"He had a great attitude and was more of a snarling fast bowler than thoughtful spinner."
Shane Warne, in his autobiography 'No Spin', described Stuart MacGill, or Magilla, as a 'rage that needed to be dogged'. Batsmen must have shared the sentiment, for MacGill, on his best day, was a hard nut to crack, giving the ball a ridiculous rip.
In part two of this conversation with Sportskeeda, MacGill talks about the current crop of wrist spinners, why the particular species is dominating world cricket, and more.
Do you believe wrist spinners have reinvented themselves for the shortest format of the game?
I don't think they have exactly reinvented themselves. T20 cricket has just realised how important a wrist spinner is. Doesn't matter if you are left or right, wrist spin is a dynamic form of bowling in short form cricket.
Quite aside from the variations (googlies, sliders etc), even if you bowl a stock ball, and if you get lots of work on the ball, you can force the batsman to hit in certain areas. That's why wrist spinners are so valuable in T20 cricket.
The hardest thing for a spinner to do is to get a batsman to play a shot. When you bowl slow, someone who has never picked a bat before can also hit the ball. Even my grandmother would hit me for a six!
When bowling to a great batsman, it doesn't matter how much you turn or dip or drift. It is a hard job.
You don't have to force the guy to play the shot. He has to go for it every single time. That's the reason why spinners do well in short-form cricket.
Young wrist spinners are ruling the roost in white ball cricket globally. What's your take on the current crop?
I have spent a lot of time with Adam Zampa. I love him. You can imagine coming from a country like Australia, following in the footsteps of Shane Warne. People just compare to him, and you have to be exactly like him, otherwise you're no good.
Zampa knows what he can and cannot do. He has a plan when he bowls, he rarely bowls a bad ball. That doesn't mean that everyday is a good day, because sometimes the batsman can still get on top of you. He is calm, and confident in what he's doing.
He should be very very proud of himself, he is a very very good player.
Yasir Shah is an absolute superstar. Rashid Khan is a good kid, so is Adil Rashid.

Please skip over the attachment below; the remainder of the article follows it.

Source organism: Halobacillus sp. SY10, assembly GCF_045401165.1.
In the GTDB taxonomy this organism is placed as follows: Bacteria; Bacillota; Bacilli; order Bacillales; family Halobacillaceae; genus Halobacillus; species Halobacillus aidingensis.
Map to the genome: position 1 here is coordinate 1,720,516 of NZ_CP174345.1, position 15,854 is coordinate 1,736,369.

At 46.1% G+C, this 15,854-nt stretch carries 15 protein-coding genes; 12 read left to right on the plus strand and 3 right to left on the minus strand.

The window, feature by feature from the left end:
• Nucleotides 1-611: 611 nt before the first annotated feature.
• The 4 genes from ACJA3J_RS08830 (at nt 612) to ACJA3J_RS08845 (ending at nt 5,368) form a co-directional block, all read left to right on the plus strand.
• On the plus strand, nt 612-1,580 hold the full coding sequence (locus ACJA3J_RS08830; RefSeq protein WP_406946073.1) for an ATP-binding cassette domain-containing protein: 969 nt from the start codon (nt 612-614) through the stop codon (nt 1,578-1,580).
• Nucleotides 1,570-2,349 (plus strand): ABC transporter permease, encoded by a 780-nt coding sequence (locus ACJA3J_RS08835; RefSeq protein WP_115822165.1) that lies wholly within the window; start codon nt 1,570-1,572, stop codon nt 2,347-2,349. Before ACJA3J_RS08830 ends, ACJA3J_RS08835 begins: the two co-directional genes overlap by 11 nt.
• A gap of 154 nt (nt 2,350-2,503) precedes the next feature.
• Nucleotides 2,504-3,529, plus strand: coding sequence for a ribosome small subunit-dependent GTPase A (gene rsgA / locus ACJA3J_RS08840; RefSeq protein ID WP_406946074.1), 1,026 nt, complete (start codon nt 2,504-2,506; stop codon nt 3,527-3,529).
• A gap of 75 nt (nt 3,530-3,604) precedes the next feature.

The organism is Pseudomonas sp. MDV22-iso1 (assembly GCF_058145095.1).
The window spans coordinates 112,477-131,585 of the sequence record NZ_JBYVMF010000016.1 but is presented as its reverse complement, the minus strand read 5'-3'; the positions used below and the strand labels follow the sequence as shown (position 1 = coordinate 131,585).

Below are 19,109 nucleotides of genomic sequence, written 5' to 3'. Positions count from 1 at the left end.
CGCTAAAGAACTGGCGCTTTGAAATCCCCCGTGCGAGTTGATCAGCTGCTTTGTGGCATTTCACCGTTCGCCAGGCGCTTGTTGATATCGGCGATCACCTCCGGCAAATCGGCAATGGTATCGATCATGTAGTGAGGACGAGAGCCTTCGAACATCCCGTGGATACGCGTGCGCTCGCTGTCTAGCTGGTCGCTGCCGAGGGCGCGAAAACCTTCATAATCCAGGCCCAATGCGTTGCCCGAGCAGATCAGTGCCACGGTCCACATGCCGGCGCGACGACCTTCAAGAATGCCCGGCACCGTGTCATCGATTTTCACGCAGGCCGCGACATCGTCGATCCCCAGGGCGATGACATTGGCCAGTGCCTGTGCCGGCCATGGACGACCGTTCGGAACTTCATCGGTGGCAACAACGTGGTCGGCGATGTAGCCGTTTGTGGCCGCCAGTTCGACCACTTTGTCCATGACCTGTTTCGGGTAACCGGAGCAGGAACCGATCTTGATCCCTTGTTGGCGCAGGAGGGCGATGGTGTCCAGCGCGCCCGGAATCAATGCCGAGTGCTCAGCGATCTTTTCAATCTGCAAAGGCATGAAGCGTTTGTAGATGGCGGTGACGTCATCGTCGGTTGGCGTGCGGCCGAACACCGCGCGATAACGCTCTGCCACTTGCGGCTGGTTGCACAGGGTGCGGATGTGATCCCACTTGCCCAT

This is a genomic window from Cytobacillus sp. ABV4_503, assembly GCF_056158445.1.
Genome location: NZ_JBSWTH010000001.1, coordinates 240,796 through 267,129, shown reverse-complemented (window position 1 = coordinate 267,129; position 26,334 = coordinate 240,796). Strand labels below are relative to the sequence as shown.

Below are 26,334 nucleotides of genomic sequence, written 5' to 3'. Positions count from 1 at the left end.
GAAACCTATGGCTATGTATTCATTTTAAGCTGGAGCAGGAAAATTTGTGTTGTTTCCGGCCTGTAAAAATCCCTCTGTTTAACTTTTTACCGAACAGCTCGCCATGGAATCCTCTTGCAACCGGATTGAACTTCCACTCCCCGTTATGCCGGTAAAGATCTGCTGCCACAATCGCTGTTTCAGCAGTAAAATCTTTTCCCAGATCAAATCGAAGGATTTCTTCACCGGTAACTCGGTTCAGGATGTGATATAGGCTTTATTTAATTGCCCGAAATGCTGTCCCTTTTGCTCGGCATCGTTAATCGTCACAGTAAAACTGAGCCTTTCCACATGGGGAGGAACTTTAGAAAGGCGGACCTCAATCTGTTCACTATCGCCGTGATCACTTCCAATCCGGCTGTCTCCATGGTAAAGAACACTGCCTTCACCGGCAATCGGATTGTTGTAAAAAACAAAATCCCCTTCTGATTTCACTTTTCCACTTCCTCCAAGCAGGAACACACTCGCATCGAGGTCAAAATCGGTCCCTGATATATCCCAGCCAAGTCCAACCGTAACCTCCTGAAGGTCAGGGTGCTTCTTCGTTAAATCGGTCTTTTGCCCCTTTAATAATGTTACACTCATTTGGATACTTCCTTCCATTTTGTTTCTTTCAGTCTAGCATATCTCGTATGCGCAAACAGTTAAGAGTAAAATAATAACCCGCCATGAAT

My only concern is when they go into regular T20 tournaments, I get worried when they try to keep the runs down. The best way to keep runs down is to bowl the team out. That can be a Test match, or a T20 game.
I don't like when they start bowling wrong 'uns into leg stump to a right-hander. The best way to play is to bowl your stock ball and bowl as well as you can, and believe you can bowl the other team out.
A wrong 'un to a right hander should hit the top of off stump, it doesn't matter what format.
I love Kuldeep Yadav. He's so cool. I love it when they bowl their best ball - they might get hit for a six, but is the batsman good enough to hit two in two, or three in a row for a six?
If you bowl your best ball, and believe in it, you win most games. That's why wrist spin bowlers are so important.
I can add to the list Fawad Ahmed, he should have played Tests for Australia.
He has maturity and age now - even if he gets hit, he goes to the top of his mark and does it again. That's what makes him a good bowler.
Also, wrist spinners are much better looking!
We spoke about spinners getting defensive when going for runs. What are the challenges young spinners face early in their career?
You get embarrassed as you move up in quality (club, to first-class, to Test). As juniors, 10 or 12-year-old kids are not very strong, and sometimes spinners chuck the ball way up in the air and it is very difficult to hit them. It doesn't mean they are that they are good bowlers, but they get a lot of wickets.
When they get higher through the grades, and the batsman sees one being chucked up in the air, and it goes for a six, the bowlers get shocked - they are embarrassed, they make excuses. They lose interest. It is a very difficult time for a young spin bowler.
You almost have to ignore everything else that is going on. When I coach, I tell the guys it's - very similar to a penalty kick in football.
You put the ball on the spot, you prepare as you want to prepare and you kick it. If the keeper saves it, doesn't necessarily mean you haven't done your job well. It's the same when you're bowling.